But how?

Studies of mice and rats infected by T. gondii have shown risky behavior changes, including an attraction to the smell of cat urine that makes them vulnerable to attacks. These findings may have parallels in behavioral changes in people, from schizophrenia to depression and reflex impairment.

Glenn McConkey, a researcher at the University of Leeds in England, reported last year that two genes in T. gondii's DNA contain instructions for the production of an enzyme that makes a brain chemical called dopamine.

"That's somewhat unusual, because other parasites don't have that [dopamine]," said Sarven Sabunciyan, Yolken's colleague at Hopkins. After all, microbes have no brains.

But in higher animals with nervous systems, dopamine is a neurotransmitter with important roles in regulating behavior. Some anti-psychotic drugs used to treat schizophrenia work by blocking dopamine action in the brain.

Link to mental illness

Medical students have long been told that mental illness and infectious disease were separate fields.

"I was taught they had nothing to do with each other," said Duckworth, at NAMI. But then he'd encounter a Lyme disease patient with something resembling psychosis, or an AIDS patient with depressive symptoms. "I think it's intuitively possible. After my experience with AIDS patients, I can think, 'Why not?' "

Recent studies have found that a variety of viral infections, early in life, appear to carry risks of brain changes.

In May, Hopkins researcher David J. Schretien published a study suggesting that some brain changes and cognitive symptoms in schizophrenics may be caused or worsened by exposure to a herpes simplex virus. A 2005 Czech study found evidence of personality changes in humans infected by another herpes virus called cytomegalovirus. And numerous studies have suggested that flu infections during pregnancy may increase a child's risk of schizophrenia and autism.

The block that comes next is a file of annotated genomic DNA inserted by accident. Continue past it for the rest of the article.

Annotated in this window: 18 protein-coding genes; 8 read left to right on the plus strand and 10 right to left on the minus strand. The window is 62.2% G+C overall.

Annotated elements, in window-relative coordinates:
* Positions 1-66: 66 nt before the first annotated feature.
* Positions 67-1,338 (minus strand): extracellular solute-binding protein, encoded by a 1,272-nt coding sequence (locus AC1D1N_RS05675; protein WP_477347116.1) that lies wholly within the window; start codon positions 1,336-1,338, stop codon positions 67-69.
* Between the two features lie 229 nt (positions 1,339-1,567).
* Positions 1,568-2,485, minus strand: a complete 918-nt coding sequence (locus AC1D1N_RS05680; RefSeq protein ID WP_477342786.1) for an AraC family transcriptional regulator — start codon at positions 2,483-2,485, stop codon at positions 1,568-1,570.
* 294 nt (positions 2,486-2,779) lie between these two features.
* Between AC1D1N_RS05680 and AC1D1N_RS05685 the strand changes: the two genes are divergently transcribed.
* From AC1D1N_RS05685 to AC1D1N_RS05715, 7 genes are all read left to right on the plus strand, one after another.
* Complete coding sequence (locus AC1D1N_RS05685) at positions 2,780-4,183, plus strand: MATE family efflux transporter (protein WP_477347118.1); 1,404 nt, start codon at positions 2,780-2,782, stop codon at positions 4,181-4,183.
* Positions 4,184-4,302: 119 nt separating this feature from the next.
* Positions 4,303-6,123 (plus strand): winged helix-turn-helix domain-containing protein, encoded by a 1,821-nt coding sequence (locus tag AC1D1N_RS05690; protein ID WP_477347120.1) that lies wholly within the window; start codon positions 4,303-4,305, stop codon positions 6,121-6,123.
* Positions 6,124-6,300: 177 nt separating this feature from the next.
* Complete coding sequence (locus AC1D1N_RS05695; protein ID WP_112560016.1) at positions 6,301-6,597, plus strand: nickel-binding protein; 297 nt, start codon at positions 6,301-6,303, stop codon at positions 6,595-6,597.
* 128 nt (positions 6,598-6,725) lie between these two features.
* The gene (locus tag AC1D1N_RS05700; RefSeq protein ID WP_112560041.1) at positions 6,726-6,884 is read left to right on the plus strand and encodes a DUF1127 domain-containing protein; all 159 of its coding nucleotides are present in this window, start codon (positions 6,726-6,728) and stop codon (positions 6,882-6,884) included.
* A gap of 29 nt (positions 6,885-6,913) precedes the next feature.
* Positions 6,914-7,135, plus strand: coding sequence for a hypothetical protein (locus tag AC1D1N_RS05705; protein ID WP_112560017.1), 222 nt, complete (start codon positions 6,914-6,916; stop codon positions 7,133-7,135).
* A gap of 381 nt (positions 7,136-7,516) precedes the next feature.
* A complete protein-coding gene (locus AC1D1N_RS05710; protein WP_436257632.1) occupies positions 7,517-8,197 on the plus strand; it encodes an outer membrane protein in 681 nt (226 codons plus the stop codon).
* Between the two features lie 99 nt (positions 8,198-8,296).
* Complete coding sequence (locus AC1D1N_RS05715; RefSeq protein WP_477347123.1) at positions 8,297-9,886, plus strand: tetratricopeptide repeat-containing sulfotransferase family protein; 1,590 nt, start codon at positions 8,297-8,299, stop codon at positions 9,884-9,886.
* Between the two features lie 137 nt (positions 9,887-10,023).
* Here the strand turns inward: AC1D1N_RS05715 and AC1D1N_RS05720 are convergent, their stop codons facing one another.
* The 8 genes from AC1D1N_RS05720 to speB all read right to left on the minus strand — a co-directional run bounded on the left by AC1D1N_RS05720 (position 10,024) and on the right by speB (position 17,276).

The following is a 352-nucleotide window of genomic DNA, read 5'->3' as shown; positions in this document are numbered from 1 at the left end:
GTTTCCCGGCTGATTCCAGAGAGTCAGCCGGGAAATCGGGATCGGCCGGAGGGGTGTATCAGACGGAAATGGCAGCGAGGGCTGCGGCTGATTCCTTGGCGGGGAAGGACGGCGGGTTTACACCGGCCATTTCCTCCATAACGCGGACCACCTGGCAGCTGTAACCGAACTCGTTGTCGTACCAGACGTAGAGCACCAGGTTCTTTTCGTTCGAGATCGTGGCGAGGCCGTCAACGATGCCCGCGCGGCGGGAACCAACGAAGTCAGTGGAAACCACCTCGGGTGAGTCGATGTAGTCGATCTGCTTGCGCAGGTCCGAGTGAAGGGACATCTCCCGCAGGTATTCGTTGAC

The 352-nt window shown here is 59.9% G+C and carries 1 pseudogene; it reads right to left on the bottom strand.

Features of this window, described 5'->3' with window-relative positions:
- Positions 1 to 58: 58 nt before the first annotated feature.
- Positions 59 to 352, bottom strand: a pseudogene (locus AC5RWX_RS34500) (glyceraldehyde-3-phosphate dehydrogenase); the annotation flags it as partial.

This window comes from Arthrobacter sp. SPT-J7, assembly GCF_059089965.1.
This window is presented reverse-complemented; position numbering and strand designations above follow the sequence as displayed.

Evidence that T. gondii infections may be a cause of schizophrenia, while not yet conclusive, is growing, Yolken said. A review of past studies, published last year by Yolken and Torrey, collected a variety of intriguing correlations. For example: People with schizophrenia have a higher prevalence of T. gondii antibodies in their blood. There are unusually low rates of schizophrenia and toxoplasmosis in countries where cats are rare, and unusually high rates in places where eating uncooked meat is customary. And some adults with toxoplasmosis show psychotic symptoms similar to schizophrenia.

Studies have linked a history of toxoplasmosis with increased rates of other mental changes, too, including bipolar disorders and depression. A 2002 study in the Czech Republic noted slowed reflexes in Toxoplasma-positive people and found links between the infection and increased rates of auto accidents.

A University of Maryland study last year found that people with mood disorders who attempt suicide had higher levels of T. gondii antibodies than those who don't try to take their own lives. Still, the links between schizophrenia and toxoplasmosis are not simple. For example, most people infected with T. gondii never become schizophrenic. And not all schizophrenics have been exposed to toxoplasma.

Yolken believes additional factors, such as an unlucky combination of genes, are probably needed to produce schizophrenia among Toxoplasma-infected people. The parasite's DNA may also be important, since some strains are known to cause more disease.

Studies have also suggested that the timing of the infection — early in life when the brain is developing — and the place in the brain where the cysts settle, may be important, he said.

But once the T. gondii cysts are established, how might medical science find and kill, or at least silence them?

Yolken said that while T. gondii cysts are invisible to the immune system, they are not totally passive. Inside the cysts, the microbes are alive, sensing their environment, periodically trying to break out, multiply and form more dopamine-making cysts. The flare-ups probably occur when the host's immune system is weakened by illness or stress.

Scientists believe these "reactivations" of the infection could explain the emergence or worsening of cognitive symptoms as people with schizophrenia reach adolescence and young adulthood.

Researchers have also noted that toxoplasmosis is similar to malaria in its persistence in the body, its flare-ups, and its ability to hide from the immune system, Yolken said. So Sabunciyan and researchers elsewhere are investigating whether anti-malarial drugs might work against T. gondii cysts.

Sabunciyan has reported promising results with a class of anti-malarial drugs, called artemisinins, which appear to be effective at killing T. gondii in tissue cultures. "The next step is to do that in animals," Yolken said.

If it works in animals, that would raise hopes for a toxoplasmosis treatment for people, and perhaps, one day, some relief for people with schizophrenia.